I was thinking Nick Stephenson fell into this category. But then I realized that, no, he was actually giving actionable items in his 3-video mini-course about marketing. More on this next.

the 3 steps I’ll be attempting

Stephenson has hit the jackpot himself, clearing 7 figures in 2014. (Must be nice!) His videos are well-produced and easy to follow. Best of all, they’re free. Although he does have a premium course, you don’t get the feeling you absolutely have to buy it to hear some of the meat of what he has to say.

He has a 3-step process to getting tons of sales.

  1. Offer something widely, like a free book, giveaway, etc.
  2. In the offer #1, include a link to what you want the potential readers to do, whether it’s signing up for your email list (recommended), or buying a book.
  3. Offer something of value for doing what they’re supposed to in #2, like something else free, and good content, stuff like that.

He puts it more succinctly, but you’ll have to check out his videos for that, I don’t want to steal his thunder.

So, I’m going to try this. I already offer Sinking for free for signing up for my mailing list. So my idea is to make Polygraph (another Richter short story) free and include links to a sign-up page. That’s it. Stephenson says such a plan will make passive income with all the people signing up to your mailing list (people you can then contact when you have book launches, ad campaigns, etc.).

Will it work? I have to say, it seems like a sensible approach. But I’m also not expecting much. Stephenson says hundreds of people tend to get free books, and a certain (low) percentage of them will click the link and sign up. I’m going to take a guess and say that I’ll be surprised if I get a handful of signups a month this way. That’s a far cry from his 10,000 readers. On the other hand, it’s better than I’m doing now with about zero sign-ups a month.

Stay tuned! I’ll keep you posted about my marketing endeavors. What do you think? Have you heard about any marketing methods lately that made sense to you? Let me know in the comments!

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review of Ogden by Cory Abernathy



reviewed by Cy Wyss

A lab assistant accidentally pricks herself with a syringe that contains an experimental drug. This seemingly harmless incident leads to a deadly infection that turns people into zombies bent on consuming human flesh. The infection starts with one or two people and quickly spreads exponentially, leading to hordes of infected zombies staggering down the streets of Ogden. Law enforcement is at a loss for how to deal with such widespread devastation. One law man, Detective Desmond King, gets embroiled in the Ogden mess and tries to save as many of Ogden’s 1,200 citizens as he can.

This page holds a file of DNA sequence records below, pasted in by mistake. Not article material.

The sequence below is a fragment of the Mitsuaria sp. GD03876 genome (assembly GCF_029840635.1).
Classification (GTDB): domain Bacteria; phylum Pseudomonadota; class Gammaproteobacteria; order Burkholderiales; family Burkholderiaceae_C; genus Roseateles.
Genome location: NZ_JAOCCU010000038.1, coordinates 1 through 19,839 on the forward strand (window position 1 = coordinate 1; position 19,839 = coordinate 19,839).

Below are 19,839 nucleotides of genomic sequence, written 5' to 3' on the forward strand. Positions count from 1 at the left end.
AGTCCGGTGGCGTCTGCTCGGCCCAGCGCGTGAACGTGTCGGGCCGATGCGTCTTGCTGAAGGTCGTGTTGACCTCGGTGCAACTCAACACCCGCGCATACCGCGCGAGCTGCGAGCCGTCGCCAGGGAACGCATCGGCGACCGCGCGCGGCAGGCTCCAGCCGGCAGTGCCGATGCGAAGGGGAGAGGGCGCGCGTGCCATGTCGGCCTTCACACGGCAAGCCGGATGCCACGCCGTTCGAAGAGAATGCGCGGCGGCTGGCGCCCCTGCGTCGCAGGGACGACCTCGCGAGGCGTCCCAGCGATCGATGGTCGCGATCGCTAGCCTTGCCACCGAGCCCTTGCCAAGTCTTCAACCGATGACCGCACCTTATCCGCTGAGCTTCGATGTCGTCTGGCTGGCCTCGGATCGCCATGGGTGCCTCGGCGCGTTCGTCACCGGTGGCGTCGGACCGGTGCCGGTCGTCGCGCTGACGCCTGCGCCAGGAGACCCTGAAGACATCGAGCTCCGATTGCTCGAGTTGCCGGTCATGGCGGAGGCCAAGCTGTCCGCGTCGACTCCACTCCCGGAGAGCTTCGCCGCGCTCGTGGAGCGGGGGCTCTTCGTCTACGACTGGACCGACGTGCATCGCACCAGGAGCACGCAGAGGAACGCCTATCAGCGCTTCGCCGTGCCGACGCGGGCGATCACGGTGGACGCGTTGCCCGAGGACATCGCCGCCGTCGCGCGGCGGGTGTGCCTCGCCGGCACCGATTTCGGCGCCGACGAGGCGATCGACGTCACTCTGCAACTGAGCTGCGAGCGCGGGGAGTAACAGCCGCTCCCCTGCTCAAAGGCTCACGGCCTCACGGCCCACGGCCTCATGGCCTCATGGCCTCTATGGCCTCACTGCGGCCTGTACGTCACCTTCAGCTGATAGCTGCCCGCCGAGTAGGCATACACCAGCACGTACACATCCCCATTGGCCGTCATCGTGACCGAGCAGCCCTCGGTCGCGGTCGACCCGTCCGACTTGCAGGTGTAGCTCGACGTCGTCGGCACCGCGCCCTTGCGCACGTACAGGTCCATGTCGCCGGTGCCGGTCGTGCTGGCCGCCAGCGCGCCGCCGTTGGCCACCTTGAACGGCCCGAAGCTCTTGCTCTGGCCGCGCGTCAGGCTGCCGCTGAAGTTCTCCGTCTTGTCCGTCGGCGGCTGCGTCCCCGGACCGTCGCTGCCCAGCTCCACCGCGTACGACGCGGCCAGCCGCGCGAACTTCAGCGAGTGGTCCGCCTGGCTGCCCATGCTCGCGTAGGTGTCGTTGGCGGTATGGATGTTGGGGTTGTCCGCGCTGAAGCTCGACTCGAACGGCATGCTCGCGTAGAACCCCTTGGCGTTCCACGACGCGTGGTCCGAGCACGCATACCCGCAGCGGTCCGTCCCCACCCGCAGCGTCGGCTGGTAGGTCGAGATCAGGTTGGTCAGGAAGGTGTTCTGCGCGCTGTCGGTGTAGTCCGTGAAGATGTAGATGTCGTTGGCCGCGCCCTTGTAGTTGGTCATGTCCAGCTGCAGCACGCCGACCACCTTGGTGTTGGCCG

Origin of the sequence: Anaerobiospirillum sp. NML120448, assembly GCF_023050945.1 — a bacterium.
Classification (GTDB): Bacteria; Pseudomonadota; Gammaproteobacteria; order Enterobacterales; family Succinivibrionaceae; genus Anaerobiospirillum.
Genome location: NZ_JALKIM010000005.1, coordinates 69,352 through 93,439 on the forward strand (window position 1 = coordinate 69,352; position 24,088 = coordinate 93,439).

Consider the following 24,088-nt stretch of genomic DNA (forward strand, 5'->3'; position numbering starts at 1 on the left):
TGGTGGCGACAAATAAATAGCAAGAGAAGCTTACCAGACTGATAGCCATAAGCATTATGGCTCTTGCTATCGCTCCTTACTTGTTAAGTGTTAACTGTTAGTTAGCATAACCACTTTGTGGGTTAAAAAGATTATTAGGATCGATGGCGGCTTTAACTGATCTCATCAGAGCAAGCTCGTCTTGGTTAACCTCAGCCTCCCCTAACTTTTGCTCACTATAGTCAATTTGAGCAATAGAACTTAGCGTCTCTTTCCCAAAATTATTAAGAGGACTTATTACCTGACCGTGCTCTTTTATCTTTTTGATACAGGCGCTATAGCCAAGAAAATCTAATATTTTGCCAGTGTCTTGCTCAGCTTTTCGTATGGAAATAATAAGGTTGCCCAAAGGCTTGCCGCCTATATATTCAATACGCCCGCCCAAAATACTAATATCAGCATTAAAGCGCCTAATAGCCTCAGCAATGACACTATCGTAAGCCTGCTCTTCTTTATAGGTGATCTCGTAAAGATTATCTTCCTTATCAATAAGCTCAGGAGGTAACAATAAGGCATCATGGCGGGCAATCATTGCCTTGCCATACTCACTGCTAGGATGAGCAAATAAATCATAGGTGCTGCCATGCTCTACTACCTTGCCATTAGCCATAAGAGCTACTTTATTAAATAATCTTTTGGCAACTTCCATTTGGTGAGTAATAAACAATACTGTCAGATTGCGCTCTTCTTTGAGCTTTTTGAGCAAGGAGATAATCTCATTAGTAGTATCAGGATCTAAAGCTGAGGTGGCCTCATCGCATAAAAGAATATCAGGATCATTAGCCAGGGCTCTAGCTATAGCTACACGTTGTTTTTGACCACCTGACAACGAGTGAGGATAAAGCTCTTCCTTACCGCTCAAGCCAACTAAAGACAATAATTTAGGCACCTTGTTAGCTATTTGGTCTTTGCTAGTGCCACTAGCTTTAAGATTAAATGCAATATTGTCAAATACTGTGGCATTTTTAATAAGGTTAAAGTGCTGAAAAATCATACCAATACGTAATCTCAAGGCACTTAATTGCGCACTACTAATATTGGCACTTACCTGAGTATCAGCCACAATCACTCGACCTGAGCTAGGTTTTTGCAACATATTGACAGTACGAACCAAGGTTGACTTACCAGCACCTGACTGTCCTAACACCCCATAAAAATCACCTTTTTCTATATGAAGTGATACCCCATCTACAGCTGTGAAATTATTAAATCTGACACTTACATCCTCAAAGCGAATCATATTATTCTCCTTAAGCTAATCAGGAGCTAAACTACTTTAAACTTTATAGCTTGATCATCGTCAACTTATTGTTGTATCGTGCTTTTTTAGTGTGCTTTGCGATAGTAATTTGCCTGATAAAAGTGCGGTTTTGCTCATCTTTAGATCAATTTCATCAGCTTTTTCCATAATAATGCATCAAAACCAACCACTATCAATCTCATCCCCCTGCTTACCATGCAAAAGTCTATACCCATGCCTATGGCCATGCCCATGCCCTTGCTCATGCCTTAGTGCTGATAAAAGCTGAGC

Ogden was a fun read, if somewhat clichéd. I found the simple prose easy to get through, and the style improved as the book really got going. The cast of characters was believable, although the part of William Decker, the maniacal National Guard leader stretched reality perhaps a bit too far. Still, every book has to have a villain, and Decker made for a decent, if overdone, bad guy. People have commented on the King’s two dogs, as they are almost the only domestic animals seen in the book. The dogs provide a bit of relief from the heaviness of the story and it is fulfilling to see them play a large role by the end of the story. I do have one question, though. What happened to the cow? Other than that very minor (and largely tongue-in-cheek) concern, the book has a satisfying ending. A reasonable read for a summer afternoon.

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review of Infernal by T. Joseph Browder


by Cy Wyss


Richard Farris is a seemingly ordinary man, living in Kansas with his dog Charlie. During one particularly nasty winter storm, he finds a woman in his back yard who has been shot. Nursing her back to health threatens to be the end of him as sinister bad guys from an organization only known as BanaTech show up and want to end the woman’s life. By getting in their way, Richard makes himself a target. Tragedy ensues. Months later, living another life in another state, Richard is recruited by the woman to help her hide “the Key,” a necessary cog in BanaTech’s wheels. What follows is a madcap chase through not just Richard’s Earth, but twin earths in the multiverse. The author’s impressive imagination take us through other worlds and times to an explosive showdown, which I’ll try not to give away.